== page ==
Gallery Notes.

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Wallace-Crabbe, Chris
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Australian Book Review
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Art is a strange posing of discoveries, a display of what was no more than possible. For it is the task of the creative artist to come up with ideas which are ours, but which we haven't thought yet. In some cases, it is also the artist's role to slice Australia open and show it bizarrely different, quite new in its antiquity. Half a century ago, Sidney Nolan did just this with his desert paintings and those of drought animal carcasses. I recall seeing some of these at the Peter Bray Gallery in 1953 and being bewildered by their aridity: a cruel dryness which made the familiar Ned Kelly paintings seem quite pastoral. Nor could I get a grip on his 'Durack Range', which the NGV had bought three years earlier. Its lack of human signs affronted my responses. The furthest our littoral imaginations had gone toward what used to be called the 'Dead Heart' was then to be found in Russell Drysdale's inland New South Wales, Hans Heysen's Flinders Ranges, and Albert Namatjira's delicately picturesque MacDonnells. Nolan's own vision was vastly different: different and vast. It offered new meanings and posed big new questions.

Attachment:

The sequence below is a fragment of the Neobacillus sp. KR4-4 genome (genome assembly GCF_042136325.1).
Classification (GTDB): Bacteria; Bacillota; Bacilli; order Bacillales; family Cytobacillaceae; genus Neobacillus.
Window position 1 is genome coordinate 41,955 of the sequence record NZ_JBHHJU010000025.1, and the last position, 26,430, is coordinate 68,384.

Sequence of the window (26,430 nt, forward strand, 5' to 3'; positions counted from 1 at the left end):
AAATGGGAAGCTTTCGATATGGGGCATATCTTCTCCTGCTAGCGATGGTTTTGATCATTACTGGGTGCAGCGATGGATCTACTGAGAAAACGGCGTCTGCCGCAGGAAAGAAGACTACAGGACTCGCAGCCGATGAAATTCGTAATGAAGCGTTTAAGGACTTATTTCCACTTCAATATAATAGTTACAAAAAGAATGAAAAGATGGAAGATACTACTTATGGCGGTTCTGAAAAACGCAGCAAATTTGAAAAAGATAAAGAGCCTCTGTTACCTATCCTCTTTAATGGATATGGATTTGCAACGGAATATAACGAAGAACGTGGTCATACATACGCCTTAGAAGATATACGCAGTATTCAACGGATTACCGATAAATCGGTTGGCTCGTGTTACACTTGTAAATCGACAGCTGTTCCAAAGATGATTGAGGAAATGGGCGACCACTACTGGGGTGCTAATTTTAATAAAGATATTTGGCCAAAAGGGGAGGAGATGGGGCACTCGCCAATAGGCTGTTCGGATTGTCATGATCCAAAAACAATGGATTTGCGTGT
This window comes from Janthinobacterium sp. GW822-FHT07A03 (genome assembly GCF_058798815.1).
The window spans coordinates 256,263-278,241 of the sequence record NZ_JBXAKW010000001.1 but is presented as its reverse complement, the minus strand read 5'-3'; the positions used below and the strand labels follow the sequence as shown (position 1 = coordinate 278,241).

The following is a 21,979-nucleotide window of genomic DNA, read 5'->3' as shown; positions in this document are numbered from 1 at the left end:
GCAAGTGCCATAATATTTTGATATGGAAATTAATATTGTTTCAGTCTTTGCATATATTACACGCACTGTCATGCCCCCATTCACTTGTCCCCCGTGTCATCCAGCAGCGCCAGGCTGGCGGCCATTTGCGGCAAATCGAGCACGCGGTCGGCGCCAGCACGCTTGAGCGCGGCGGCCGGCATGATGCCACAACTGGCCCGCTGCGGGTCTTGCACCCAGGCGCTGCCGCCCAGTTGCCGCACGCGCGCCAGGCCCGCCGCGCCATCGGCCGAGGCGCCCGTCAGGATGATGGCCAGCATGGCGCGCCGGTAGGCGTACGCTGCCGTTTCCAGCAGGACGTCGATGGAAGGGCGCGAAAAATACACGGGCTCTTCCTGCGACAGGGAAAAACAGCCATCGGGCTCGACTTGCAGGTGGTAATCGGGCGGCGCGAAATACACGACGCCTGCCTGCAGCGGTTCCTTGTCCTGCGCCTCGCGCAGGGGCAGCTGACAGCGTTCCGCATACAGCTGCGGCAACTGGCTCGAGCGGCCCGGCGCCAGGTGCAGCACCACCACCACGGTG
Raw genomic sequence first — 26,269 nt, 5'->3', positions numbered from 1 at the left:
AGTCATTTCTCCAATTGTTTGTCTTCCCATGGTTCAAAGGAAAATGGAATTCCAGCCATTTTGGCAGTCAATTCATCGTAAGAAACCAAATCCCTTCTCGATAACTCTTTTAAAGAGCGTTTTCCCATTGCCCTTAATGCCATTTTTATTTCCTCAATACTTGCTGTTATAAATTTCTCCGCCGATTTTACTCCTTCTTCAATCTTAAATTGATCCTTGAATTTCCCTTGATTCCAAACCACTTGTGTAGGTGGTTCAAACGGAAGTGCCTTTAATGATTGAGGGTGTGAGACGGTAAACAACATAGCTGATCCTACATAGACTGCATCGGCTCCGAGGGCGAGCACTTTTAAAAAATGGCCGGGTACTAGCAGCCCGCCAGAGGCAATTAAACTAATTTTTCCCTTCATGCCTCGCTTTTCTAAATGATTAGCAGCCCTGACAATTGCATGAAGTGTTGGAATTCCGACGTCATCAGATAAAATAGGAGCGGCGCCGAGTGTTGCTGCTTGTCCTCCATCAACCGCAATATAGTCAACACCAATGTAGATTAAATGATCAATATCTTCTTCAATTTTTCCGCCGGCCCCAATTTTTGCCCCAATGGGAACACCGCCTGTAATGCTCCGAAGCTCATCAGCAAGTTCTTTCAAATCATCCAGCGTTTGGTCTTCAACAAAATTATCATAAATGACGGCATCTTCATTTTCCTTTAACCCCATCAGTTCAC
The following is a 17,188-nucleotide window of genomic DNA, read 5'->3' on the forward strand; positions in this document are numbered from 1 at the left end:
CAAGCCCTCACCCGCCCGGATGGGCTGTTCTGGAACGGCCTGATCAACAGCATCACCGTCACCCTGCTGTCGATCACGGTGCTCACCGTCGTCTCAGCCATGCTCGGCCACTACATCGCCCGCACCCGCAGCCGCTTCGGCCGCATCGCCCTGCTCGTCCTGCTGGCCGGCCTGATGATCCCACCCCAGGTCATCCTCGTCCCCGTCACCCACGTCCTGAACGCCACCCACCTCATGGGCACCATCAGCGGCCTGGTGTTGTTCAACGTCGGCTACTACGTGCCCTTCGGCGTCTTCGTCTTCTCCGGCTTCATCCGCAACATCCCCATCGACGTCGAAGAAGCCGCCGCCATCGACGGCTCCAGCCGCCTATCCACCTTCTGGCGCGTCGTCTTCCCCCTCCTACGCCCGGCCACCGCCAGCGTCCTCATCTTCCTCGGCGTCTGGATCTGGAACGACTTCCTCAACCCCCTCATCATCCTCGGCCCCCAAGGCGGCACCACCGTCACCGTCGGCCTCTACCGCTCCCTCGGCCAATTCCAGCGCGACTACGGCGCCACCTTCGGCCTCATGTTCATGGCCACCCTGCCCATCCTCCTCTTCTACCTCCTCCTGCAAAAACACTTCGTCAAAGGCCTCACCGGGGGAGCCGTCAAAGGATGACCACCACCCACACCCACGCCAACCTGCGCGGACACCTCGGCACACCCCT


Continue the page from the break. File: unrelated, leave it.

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Wallace-Crabbe, Chris 2003. Gallery Notes. 'Australian Book Review', No 253, August, 38-39.